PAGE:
This cost difference is partially shown in commonly used metrics such as unit cost per tonne. For example, when an average topside cost might be $50,000 per tonne, the cost of a high-pressure gas-processing topside, with significant gas compression, would be more in the range of$70,000–80,000 per tonne. This relatively higher price for gas facilities has appeared in several large gas-processing facilities in the past decade. The lower cost of a nongas, low-pressure liquids-­processing facility is not typically available because these facilities are currently uncommon. Most oil-processing systems still require significant gas processing, often with gas lift or gas-reinjection systems. The result is shown in an average-cost metric, which effectively conceals the differentiation in cost between high-pressure gas systems and the low-­pressure liquids-processing systems.

## Subsea Gas Processing: Subsea Dehydration Process

Two possible schemes of the hybrid concept are shown in Fig. 1 (above) and Fig. 2. Scheme 1 includes a low-pressure FPSO surface facility with condensate storage and export, while Scheme 2 includes a low-­pressure semisubmersible for dewatering the condensate and then reinjection into a ­water-dry multiphase export-gas pipeline. The exact type and shape of the surface facility can be varied to suit the local requirements and operator preferences.

Subsea-Dehydration Processes. The high-pressure gas is processed subsea in two stages. The first stage uses an active cooler with temperature control followed by gas/liquid separation. The gas is cooled to a temperature above the ­hydrate- and wax-formation temperatures. This stage removes the vast majority of the condensed water and, importantly, any produced water with associated salts. A dramatically lower volume of glycol is then injected before the second stage.

In the second stage, the gas is cooled further to as close to ambient temperature as reasonably possible. The cooler may be either an active cooler or a passive cooler. The second-stage process may be located remotely from the first stage, at a central location, which could aid cooling. The first stage could be located at the major drill centers.

The gas is then passed through a gas/gas heat exchanger where it is cooled further. This heat exchanger is a pressure vessel, likely to be of the shell-and-tube type, and its design will be virtually unchanged from that of onshore units. The gas then passes through a valve and, after a small pressure drop, flows to a second separator. Those experienced in gas processing will recognize the innovative application of this process from onshore/surface practices, with the gas/gas heat exchanger effectively doubling the temperature drop.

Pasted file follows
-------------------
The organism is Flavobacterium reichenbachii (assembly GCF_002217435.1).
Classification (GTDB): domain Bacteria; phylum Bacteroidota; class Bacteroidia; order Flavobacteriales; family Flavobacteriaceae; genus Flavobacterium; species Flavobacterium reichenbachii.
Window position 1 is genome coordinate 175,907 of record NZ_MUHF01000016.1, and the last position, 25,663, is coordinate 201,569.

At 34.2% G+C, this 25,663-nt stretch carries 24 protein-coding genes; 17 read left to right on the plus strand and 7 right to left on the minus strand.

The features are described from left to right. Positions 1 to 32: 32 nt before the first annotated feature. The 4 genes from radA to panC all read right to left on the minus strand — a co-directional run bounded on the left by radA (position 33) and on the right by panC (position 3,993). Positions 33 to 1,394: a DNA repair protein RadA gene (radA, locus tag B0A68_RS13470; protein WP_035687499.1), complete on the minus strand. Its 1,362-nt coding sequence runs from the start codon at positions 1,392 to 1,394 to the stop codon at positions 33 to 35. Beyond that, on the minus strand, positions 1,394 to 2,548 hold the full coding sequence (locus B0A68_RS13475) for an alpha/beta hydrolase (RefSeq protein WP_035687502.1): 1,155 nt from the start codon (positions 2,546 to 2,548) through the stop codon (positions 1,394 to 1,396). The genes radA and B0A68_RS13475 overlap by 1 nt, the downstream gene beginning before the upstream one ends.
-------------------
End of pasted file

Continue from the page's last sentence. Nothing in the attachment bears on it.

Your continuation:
Liquids from the two separators are directed to the low-­pressure surface processing unit. Depending on water depth, pressures should be adequate for natural flow in most cases, with no subsea pumping required.

The bulk of the dehydration effort is achieved by the first cooler, decreasing the gas stream to close to ambient conditions and removing much of the water from the gas stream to the liquid phase. The valve and gas/gas exchanger add only a final trimming to the water content of the gas stream.

Another innovative aspect is processing at high pressures (on the order of 140–180 bara). At these higher pressures, only a small temperature drop is required to achieve effective dehydration.

A second option that is available would be to replace the gas/gas heat exchanger and valve with a second glycol-injection point and an enhanced contacting device within the second separator.

The enhanced contacting device would need to achieve only the required degree of contact and would obviously be a design of an extremely robust nature appropriate to its subsea location. Note that such a contacting device is feasible because the gas has already been cooled close to ambient conditions. Otherwise, any condensation in such a device might lead to foaming and failed operations. Again, the primary dehydration method is that of cooling.